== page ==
The late '30s can be seen as a lull in Bing Crosby's recording career; 1939 was the first year since his solo breakthrough in 1931 that he failed to score a number one hit. But the evidence of this volume in Jonzo Records' series of his complete recordings, which covers most of his sessions for that spring, suggests that his repertoire had more to do with the lapse than anything else. The bulk of the tracks here fall into two categories. Seven of the 20 songs (plus five alternate takes) are remakes of songs Crosby had cut before. Another four are covers of songs that were already hits for other artists. Neither category was likely to produce big sellers. Several other songs are revivals of old tunes. It's only on the rare occasions when Crosby is allowed to introduce new material, such as the partially Anglicized Spanish import "Alla en el Rancho Grande (My Ranch)" and the songs "Go Fly a Kite" and "A Man and His Dream" from his film The Star Maker, that he really has a chance to sell some records. That said, nine of the recordings here did manage to reach the charts, not a bad percentage. Crosby's more casual, mature vocal style sometimes seems unsuited to the older material, as he revisits old hits like "I Surrender, Dear" and "Just One More Chance" in a curiously uninvolved way. But the infamous "blow up" take of "Wrap Your Troubles in Dreams," in which he improvises vulgar lyrics after being tripped up by the arrangement, is still a hoot. The problem here isn't Crosby, it's a lack of interesting new material. Crosby's fans, for whom the entire series is made, will find many small pleasures in these recordings, but there's little here for more general pop fans.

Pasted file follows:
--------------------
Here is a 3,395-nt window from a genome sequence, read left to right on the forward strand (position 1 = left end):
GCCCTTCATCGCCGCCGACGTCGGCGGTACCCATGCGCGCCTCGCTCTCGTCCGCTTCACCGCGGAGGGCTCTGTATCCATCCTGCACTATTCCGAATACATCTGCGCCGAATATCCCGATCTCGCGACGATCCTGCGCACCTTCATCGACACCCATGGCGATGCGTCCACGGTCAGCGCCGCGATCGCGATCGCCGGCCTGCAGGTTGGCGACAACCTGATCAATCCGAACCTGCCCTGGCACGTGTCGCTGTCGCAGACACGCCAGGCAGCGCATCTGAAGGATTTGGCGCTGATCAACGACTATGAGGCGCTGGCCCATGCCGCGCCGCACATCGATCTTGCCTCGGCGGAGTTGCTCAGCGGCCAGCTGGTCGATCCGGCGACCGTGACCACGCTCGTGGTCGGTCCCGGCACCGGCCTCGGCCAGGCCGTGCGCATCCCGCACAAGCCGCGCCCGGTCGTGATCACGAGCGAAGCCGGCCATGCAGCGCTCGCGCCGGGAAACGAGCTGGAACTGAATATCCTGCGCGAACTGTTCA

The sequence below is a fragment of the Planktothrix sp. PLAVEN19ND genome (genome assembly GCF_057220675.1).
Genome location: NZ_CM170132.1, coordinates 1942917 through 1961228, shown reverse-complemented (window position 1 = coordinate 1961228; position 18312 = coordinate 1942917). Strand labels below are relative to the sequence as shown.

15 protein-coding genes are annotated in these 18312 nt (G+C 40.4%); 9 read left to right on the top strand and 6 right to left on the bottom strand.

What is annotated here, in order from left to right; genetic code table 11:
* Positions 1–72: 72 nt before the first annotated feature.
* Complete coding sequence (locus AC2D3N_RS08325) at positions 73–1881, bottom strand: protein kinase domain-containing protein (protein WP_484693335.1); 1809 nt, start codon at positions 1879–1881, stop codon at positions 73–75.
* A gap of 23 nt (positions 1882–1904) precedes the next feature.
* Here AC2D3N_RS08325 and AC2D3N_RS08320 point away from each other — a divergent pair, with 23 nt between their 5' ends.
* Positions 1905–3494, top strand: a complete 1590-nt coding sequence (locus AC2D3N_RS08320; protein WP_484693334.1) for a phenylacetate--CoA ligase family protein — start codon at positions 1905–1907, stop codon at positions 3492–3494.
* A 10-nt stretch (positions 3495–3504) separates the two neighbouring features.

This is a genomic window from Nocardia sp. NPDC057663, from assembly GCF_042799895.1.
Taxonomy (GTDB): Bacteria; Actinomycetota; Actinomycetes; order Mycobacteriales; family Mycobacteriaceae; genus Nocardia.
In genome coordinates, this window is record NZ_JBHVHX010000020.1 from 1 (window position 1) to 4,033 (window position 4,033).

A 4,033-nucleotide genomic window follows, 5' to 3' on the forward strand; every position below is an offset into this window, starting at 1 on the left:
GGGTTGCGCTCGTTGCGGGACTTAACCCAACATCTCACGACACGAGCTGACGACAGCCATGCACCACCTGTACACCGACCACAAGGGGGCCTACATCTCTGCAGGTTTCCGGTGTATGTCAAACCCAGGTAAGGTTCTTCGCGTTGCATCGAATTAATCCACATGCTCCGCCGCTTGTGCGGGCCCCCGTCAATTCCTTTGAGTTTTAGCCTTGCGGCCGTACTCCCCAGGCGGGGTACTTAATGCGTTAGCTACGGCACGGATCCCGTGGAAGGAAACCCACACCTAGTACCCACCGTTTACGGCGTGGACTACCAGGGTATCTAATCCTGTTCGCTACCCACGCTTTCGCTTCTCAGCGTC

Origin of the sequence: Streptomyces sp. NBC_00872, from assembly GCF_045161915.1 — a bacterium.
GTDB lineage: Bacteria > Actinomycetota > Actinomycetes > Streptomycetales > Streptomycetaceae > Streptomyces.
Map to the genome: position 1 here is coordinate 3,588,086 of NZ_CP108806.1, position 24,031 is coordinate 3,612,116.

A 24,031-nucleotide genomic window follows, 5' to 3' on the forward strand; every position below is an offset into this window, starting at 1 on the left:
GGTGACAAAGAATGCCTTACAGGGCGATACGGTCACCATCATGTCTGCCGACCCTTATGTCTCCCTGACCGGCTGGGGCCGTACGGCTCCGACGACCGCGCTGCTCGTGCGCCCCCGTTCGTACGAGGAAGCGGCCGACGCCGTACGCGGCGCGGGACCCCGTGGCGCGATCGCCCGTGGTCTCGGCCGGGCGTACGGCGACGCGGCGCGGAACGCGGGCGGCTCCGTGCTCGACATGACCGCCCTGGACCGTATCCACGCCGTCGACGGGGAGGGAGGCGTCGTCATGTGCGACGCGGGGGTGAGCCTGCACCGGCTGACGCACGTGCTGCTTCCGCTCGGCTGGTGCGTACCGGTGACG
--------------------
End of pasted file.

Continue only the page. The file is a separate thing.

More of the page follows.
AllMusic Review by William Ruhlmann